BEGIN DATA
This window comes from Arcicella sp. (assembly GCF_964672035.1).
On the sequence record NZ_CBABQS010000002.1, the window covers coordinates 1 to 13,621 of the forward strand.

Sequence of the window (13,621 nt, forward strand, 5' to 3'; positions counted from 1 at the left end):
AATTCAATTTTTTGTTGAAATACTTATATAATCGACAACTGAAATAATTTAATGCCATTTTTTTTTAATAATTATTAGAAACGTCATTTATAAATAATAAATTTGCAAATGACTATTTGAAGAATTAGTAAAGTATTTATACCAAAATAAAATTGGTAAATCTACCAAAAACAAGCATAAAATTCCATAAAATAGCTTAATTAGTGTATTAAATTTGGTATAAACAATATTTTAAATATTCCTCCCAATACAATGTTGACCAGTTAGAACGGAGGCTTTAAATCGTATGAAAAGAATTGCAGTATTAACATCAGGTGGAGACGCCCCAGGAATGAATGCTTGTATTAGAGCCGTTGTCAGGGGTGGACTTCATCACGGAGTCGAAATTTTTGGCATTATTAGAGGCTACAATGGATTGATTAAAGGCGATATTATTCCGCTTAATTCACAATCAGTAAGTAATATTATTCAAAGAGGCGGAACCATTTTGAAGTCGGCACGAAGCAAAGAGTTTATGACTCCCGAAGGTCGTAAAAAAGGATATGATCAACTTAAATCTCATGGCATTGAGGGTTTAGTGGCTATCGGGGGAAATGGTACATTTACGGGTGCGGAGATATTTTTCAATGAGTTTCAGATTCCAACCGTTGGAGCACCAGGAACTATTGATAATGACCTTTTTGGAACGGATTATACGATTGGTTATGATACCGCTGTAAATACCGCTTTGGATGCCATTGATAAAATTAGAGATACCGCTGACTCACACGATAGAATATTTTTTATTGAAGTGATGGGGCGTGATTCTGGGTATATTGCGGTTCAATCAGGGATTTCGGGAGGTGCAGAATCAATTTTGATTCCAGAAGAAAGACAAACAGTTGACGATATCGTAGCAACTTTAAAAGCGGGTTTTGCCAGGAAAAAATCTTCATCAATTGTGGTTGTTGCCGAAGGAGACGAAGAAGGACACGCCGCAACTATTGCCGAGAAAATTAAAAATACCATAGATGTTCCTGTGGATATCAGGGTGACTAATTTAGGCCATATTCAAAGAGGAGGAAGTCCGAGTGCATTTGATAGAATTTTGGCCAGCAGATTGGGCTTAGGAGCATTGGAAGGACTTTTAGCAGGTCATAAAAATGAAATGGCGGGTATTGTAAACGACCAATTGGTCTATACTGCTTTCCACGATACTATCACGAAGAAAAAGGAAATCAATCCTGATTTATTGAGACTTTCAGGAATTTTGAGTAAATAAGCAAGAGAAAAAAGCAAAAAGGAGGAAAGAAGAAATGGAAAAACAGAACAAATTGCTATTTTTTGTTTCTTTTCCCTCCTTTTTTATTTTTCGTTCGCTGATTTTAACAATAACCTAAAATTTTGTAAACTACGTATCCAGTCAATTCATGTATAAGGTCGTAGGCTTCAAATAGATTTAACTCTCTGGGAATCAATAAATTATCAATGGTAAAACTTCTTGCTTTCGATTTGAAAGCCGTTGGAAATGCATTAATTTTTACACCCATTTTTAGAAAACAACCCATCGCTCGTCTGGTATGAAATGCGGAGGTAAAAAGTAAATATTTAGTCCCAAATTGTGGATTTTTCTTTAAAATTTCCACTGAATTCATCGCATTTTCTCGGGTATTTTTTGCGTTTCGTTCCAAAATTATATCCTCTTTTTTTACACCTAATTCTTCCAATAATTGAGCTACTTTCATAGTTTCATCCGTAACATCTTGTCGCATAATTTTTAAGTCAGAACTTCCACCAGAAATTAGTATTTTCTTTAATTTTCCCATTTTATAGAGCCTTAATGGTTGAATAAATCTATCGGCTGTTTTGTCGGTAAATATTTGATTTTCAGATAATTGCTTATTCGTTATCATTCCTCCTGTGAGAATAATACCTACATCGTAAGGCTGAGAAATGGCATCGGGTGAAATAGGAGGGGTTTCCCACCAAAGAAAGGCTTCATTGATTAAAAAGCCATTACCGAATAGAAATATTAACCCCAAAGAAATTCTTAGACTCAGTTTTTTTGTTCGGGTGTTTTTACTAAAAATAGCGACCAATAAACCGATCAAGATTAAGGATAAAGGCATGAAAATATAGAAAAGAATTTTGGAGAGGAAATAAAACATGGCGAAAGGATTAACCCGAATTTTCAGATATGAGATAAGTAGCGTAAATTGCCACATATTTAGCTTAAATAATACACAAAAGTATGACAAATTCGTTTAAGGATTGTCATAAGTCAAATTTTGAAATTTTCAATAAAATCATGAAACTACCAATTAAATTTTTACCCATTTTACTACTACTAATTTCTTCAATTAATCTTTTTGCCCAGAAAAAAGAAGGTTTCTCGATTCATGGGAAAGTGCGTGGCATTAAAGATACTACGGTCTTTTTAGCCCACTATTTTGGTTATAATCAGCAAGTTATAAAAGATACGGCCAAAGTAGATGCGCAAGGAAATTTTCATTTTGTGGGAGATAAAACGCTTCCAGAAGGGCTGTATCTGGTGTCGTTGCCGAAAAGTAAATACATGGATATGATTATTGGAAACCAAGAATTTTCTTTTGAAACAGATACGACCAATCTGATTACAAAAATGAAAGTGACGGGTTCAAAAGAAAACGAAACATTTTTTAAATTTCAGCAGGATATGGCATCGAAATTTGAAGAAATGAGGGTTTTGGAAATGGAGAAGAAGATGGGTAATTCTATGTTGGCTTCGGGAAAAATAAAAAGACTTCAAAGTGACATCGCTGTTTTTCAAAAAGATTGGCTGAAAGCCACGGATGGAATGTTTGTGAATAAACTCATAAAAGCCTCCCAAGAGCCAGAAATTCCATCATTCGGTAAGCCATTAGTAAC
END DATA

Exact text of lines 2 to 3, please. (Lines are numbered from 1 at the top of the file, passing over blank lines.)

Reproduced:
On the sequence record NZ_CBABQS010000002.1, the window covers coordinates 1 to 13,621 of the forward strand.

Sequence of the window (13,621 nt, forward strand, 5' to 3'; positions counted from 1 at the left end):